Unblinded studies suggested that sucralfate prophylaxis for stress ulcers is associated with a lower rate of nosocomial pneumonia than acid-reducing approaches. We performed a randomized, double-blind, double-sham clinical trial comparing the exact microbial effects of each treatment.
One hundred forty patients entered this study before major elective surgery, allowing baseline cultures of gastric and pulmonary secretions to be obtained intraoperatively. Postoperatively, the patients were treated with standard doses of either sucralfate or antacids, plus a sham of the other drug. Cultures were repeated twice daily for 3 days. Molecular epidemiological typing was used to track the appearance of specific microbes and their transmission from site to site, and clinical end points were compared. The number of patients chosen was for sufficient statistical power to detect differences in the microbial measures, as detecting differences in clinical measures would have required increasing the sample size by an order of magnitude.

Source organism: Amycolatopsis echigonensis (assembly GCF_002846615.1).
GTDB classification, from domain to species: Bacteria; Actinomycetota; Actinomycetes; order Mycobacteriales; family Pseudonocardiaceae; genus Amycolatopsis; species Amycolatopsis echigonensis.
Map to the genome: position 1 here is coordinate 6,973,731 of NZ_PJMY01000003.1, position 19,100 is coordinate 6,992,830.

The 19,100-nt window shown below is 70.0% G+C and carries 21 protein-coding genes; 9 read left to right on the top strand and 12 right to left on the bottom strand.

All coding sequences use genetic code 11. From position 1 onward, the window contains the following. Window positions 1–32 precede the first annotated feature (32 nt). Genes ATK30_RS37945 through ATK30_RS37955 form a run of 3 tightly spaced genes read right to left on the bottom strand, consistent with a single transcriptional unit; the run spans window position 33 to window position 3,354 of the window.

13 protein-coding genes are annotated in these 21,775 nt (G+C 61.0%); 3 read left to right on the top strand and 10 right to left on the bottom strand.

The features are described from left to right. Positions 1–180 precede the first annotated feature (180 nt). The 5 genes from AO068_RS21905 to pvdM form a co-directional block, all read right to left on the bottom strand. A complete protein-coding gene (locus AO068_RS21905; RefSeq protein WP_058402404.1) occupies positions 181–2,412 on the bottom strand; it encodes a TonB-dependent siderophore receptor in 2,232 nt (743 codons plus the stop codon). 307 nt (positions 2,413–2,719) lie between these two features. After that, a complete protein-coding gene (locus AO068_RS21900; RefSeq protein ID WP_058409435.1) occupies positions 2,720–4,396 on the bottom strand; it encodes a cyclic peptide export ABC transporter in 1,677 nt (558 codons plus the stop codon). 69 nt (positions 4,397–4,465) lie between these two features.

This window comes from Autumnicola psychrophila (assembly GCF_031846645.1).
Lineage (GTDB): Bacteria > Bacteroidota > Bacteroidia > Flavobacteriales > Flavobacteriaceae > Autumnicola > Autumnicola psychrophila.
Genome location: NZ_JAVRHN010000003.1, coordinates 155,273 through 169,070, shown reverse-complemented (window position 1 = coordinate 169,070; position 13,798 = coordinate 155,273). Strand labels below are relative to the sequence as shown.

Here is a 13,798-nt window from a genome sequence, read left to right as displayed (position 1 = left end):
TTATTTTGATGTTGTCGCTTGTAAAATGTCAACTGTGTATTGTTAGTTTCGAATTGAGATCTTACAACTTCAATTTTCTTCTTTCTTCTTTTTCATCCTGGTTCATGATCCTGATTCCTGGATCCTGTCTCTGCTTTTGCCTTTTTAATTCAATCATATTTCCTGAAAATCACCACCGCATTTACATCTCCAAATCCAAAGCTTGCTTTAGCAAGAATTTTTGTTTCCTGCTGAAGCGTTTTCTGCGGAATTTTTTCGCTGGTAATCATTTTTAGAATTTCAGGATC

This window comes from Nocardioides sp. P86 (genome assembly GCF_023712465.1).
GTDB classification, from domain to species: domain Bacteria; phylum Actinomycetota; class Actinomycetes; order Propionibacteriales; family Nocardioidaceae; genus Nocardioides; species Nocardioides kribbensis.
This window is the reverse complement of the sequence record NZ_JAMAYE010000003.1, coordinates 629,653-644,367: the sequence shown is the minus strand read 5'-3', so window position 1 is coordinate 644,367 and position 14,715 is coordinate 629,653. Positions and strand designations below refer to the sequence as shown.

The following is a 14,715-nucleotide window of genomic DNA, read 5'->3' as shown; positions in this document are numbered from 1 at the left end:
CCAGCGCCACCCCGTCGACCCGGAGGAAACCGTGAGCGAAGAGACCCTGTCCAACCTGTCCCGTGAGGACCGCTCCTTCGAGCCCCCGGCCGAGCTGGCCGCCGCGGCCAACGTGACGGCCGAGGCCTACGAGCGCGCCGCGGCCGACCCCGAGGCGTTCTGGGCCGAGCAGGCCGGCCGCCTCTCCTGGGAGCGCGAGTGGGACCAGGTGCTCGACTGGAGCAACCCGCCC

Gastric pH was affected by the form of stress ulcer prophylaxis throughout the study, and this pH effect affected the number of new gastric organisms appearing in the 2 different groups. Colonization of the airway with new gastric organisms occurred more frequently in the antacid than in the sucralfate group, and colonization of the airway with organisms of gastric origin was associated with occurrence of postoperative pneumonia.
Both sucralfate and antacids offered safe and effective stress ulcer prophylaxis in this double-blind clinical trial of postoperative patients in an intensive care unit. In association with the drug's effects on gastric pH, more new pathogens appeared in the gastric contents of antacid-treated than sucralfate-treated patients.